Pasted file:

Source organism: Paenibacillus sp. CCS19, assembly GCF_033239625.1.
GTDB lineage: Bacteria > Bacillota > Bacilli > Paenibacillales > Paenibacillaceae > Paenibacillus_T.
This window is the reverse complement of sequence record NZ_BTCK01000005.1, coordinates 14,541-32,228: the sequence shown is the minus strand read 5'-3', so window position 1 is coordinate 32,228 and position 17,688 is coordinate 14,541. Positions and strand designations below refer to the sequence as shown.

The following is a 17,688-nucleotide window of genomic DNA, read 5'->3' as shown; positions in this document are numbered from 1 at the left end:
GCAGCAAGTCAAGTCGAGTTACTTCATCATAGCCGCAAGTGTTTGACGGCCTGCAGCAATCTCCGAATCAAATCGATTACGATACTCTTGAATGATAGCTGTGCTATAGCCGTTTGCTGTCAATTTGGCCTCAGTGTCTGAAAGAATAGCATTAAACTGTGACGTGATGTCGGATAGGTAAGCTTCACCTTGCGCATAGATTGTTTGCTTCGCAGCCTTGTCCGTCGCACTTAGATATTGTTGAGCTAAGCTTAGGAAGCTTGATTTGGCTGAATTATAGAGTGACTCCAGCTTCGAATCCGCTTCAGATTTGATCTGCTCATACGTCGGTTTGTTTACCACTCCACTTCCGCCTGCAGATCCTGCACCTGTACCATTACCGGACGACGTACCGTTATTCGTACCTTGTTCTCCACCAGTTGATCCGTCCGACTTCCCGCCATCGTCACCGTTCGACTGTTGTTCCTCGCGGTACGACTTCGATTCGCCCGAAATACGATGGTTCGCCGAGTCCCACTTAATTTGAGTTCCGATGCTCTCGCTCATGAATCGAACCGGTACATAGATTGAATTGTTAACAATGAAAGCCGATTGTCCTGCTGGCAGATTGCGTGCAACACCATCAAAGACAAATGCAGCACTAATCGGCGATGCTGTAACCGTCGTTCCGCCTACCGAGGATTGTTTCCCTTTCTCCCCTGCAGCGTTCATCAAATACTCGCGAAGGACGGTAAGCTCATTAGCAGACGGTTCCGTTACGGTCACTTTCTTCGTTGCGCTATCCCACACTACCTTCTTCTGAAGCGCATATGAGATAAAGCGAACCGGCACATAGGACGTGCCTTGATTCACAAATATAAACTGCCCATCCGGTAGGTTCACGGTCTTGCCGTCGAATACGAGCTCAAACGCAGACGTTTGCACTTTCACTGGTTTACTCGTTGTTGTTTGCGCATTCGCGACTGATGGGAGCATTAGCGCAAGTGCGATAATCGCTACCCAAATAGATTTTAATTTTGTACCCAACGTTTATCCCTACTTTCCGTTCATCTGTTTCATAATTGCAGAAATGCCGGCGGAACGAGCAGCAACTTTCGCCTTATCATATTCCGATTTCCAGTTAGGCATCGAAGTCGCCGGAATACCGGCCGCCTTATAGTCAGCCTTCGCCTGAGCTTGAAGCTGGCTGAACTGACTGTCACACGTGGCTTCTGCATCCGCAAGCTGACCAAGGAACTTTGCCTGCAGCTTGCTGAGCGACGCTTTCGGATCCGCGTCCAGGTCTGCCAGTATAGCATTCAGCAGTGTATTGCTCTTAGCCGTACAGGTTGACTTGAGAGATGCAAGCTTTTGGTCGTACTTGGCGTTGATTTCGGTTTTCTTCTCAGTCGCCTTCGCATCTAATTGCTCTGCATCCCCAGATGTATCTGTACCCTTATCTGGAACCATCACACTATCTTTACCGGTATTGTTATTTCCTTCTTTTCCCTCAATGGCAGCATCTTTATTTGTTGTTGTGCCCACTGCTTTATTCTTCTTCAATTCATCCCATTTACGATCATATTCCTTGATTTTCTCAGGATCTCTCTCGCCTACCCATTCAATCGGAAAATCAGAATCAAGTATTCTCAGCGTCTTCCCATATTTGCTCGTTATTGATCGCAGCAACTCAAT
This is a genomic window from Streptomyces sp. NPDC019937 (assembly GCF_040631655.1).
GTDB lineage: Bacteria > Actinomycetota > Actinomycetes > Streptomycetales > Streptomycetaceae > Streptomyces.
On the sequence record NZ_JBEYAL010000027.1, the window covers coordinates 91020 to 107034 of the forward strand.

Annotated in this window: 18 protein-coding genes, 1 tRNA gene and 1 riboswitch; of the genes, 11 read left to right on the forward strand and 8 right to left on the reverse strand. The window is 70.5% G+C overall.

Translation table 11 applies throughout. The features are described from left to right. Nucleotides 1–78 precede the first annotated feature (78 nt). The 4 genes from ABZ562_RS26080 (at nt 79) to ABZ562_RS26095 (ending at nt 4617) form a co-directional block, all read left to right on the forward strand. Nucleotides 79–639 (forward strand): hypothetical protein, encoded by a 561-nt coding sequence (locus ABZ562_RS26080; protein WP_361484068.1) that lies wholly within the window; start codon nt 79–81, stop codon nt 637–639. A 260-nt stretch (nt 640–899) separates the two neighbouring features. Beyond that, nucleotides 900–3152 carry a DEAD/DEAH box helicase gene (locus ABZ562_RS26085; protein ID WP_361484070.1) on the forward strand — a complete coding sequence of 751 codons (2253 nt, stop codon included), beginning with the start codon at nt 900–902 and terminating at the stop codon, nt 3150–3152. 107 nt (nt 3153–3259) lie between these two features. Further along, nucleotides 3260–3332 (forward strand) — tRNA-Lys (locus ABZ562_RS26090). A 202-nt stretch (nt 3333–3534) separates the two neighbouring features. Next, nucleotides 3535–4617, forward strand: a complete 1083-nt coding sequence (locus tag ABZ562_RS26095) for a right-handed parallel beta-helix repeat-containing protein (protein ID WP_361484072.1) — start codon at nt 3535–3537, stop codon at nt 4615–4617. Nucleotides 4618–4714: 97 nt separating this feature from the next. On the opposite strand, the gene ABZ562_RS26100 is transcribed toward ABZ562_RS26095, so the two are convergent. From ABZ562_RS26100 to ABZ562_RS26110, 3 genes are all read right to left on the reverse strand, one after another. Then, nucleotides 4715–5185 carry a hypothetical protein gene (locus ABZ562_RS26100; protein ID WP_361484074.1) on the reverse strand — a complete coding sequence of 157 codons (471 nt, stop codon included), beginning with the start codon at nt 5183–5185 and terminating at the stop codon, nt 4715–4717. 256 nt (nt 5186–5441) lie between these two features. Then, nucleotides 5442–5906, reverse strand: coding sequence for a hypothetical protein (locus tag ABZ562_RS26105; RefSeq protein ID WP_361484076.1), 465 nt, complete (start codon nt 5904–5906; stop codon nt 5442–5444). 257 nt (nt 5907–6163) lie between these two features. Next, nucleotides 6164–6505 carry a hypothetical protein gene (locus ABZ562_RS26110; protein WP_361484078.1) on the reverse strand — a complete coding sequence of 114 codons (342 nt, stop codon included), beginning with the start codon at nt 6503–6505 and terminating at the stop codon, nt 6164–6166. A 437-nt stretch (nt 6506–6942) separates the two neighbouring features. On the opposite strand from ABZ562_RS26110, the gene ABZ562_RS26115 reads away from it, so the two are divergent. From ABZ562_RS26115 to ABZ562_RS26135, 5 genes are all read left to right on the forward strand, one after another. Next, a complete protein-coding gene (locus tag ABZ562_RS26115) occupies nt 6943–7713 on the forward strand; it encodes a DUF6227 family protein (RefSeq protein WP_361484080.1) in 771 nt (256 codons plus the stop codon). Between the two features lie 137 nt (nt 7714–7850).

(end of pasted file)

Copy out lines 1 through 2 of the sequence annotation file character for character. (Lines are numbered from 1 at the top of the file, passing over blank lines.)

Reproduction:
Source organism: Paenibacillus sp. CCS19, assembly GCF_033239625.1.
GTDB lineage: Bacteria > Bacillota > Bacilli > Paenibacillales > Paenibacillaceae > Paenibacillus_T.